Column: They were working on the railroad - back in 1870I drove east on 60 one of these February mornings to get a winter glimpse of that two-mile railyard Union Pacific developed between Worthington and Brewster through the summer past.
By: Ray Crippen, Worthington Daily Globe
WORTHINGTON — I drove east on 60 one of these February mornings to get a winter glimpse of that two-mile railyard Union Pacific developed between Worthington and Brewster through the summer past.
I kept the speedometer at 60; I didn’t want to dawdle in Highway 60 traffic. Still, three semis rolled around me, loose snow flying.
Zoom! Zoom! Zoom!
No doubt those truckers had choice words for a Sunday driver on a weekday morning. I said, “Hey! You watch your language!”
Beyond the main line, there were three strings of grain cars along three railroad tracks where never in this Earth’s history were there railroad tracks before. Any one of those strings of cars would have made a full train in a time gone by. We are seeing some of the most substantial rail traffic our region has ever seen.
I watched through the summer while those UP men and their machines carved that yard. It appeared the men were eating more than pork and beans, coffee and brown sugar day by day. Dried apples and rice on some days. That was the total menu for the 600 men who first built our railroad, from St. James to Sioux City. For water — for making coffee — the men dug shallow wells as they went along, or they drank from flowing springs.
Those 600 men worked six months, May to November. They came up short. A November blizzard stopped them in their tracks. Literally.
The workers were divided into nine crews, each crew at a two-mile interval. Each man worked a 10-hour day for $1.75, or 17.5 cents an hour. At each month’s end, each man paid back $4 for his pork and beans, coffee and brown sugar.
There was a gimmick. The men laying the tracks between St. James and Worthington were employed by the St. Paul & Sioux City Railroad. The StP&SC was given 855,200 acres of U.S. prairie land for its efforts. The crews at the opposite end — the men laying track from LeMars to Worthington — were employed by the Sioux City & St. Paul Railroad. The owners were the same but the names were switched. That qualified the SC&StP for another 230,000 acres of land.
One million acres plus 85,200 acres of southwest Minnesota and northwest Iowa farmland. What is more, some of those acres could be divided into town lots and sold in small parcels.
To begin with, all the land was tax exempt. Legislatures are not always foolish. The railroad considered sitting on its lands as prices went up; lawmakers slapped on a land tax. Land in the local area — today up to $3,000 and more an acre — went on the market for $5 to $8 an acre.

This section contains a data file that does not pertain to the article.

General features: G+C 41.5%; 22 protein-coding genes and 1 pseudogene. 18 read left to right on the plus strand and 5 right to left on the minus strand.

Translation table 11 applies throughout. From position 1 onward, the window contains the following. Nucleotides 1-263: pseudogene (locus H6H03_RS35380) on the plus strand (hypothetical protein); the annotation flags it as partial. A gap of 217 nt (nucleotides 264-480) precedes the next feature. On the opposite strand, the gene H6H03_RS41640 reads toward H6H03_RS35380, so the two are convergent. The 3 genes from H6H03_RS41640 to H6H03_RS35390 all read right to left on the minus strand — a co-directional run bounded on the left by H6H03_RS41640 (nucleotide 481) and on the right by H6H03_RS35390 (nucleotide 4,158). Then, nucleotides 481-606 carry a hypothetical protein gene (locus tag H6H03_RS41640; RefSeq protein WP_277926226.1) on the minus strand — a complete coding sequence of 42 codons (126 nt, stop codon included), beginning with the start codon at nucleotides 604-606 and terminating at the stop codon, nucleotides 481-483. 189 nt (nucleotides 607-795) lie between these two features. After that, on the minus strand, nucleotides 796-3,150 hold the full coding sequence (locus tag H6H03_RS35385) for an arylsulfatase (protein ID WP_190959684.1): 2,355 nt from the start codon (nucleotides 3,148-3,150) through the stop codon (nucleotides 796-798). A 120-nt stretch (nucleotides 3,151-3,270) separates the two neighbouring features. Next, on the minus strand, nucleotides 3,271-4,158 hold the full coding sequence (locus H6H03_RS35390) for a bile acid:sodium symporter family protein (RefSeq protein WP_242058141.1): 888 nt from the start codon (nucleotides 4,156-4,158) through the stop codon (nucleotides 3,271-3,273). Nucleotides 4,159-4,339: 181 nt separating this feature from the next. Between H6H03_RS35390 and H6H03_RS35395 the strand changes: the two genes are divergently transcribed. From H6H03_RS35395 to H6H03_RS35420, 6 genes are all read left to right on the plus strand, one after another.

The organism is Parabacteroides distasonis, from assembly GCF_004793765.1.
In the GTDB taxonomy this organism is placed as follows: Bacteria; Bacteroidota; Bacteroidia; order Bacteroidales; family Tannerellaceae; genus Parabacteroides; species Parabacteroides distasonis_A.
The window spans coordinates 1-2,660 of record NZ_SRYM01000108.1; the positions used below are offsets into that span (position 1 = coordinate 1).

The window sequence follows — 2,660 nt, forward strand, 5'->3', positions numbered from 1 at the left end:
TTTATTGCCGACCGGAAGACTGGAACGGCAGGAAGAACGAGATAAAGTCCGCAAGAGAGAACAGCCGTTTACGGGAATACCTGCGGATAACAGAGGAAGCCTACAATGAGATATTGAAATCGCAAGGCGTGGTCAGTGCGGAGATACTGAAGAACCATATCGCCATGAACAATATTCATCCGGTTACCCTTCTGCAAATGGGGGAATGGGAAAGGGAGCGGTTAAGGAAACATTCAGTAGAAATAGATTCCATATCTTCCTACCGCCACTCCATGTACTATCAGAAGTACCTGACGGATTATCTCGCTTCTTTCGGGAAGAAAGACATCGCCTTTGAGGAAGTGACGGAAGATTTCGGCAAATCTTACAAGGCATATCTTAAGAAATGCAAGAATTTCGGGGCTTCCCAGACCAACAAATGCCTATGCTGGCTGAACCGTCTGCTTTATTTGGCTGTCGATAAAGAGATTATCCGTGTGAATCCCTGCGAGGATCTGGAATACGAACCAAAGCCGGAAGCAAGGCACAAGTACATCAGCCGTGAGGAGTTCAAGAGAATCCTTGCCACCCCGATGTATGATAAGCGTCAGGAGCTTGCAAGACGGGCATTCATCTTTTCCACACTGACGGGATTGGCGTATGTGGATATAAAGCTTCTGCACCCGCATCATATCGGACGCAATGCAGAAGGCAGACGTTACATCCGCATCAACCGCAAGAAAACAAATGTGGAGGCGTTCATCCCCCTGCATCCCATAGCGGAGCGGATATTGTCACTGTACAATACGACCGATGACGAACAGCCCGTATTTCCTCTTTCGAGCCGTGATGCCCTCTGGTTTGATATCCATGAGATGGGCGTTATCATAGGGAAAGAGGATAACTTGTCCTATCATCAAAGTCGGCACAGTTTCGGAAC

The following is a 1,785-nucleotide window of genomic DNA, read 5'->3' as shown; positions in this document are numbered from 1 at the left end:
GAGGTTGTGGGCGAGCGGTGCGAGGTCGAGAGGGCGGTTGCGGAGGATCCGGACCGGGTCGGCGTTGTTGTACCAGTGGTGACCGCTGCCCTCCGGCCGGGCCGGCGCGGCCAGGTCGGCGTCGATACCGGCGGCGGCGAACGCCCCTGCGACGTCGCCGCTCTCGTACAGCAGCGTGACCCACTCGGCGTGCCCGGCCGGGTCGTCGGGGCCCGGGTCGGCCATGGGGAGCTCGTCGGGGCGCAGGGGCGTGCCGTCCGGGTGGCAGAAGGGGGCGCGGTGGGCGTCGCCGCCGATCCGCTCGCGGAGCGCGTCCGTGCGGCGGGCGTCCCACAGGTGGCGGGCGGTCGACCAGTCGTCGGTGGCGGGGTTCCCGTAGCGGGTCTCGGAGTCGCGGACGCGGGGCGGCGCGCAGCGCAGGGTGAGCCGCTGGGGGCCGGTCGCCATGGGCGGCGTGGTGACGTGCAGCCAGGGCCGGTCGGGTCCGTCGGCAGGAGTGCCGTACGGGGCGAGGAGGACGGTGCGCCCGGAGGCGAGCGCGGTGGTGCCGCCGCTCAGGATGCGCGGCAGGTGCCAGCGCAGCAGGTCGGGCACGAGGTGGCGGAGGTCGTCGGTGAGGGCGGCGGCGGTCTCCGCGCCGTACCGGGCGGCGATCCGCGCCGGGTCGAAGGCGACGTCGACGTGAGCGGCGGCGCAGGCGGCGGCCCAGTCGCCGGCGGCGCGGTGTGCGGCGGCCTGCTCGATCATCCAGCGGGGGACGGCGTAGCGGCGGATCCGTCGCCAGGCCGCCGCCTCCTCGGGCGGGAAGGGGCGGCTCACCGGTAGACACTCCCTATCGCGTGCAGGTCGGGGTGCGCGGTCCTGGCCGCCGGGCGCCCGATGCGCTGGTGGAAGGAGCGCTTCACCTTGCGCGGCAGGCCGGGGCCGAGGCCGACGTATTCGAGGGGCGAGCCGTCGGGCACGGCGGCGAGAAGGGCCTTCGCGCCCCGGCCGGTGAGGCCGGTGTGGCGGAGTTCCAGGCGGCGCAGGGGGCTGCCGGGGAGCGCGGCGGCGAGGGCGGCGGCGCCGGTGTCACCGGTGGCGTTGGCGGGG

By August, 1870, “our” railroad still went only as far as Madelia. A writer for the New York Times made the Madelia run:
“Our trip down the Sioux City Road was made on Saturday. Conveyed to the (St. Paul) depot in carriages, we found a ‘special’ or, as they call it out here, a ‘wild’ train waiting for us. Besides our own party, quite a number of ladies and gentlemen belonging to St. Paul took part…among the latter being Gov. Austin, Ex-Gov. Marshall, Gen. Sibley …
“The day was bright and beautiful, and the road in first-rate running order. … We halted at Mankato for a few minutes, and from there progressed slowly to Lake Crystal …
“Hitherto no trains have run further than this, but the track having been completed as far as Madelia … we made for that point, running slowly and cautiously for fear of accidents.
“We arrived at Madelia about 1.30 p.m. and pending the preparation of lunch, some of us amused ourselves by watching the process of track-laying about half-a-mile further on, an operation which progresses at the rate of only about half-a-mile a day, iron not arriving fast enough to proceed more rapidly.
“… All this (route to Sioux City) has been graded … the bridge to cross the Watonwan River has been framed at St. Paul and will be carried up the line today …
“When this road is entirely built there will be a continuous railroad between Lake Superior and San Francisco …”
The birth of our region was but months away.
Ray Crippen is a former editor of the Daily Globe. His column appears on Saturdays.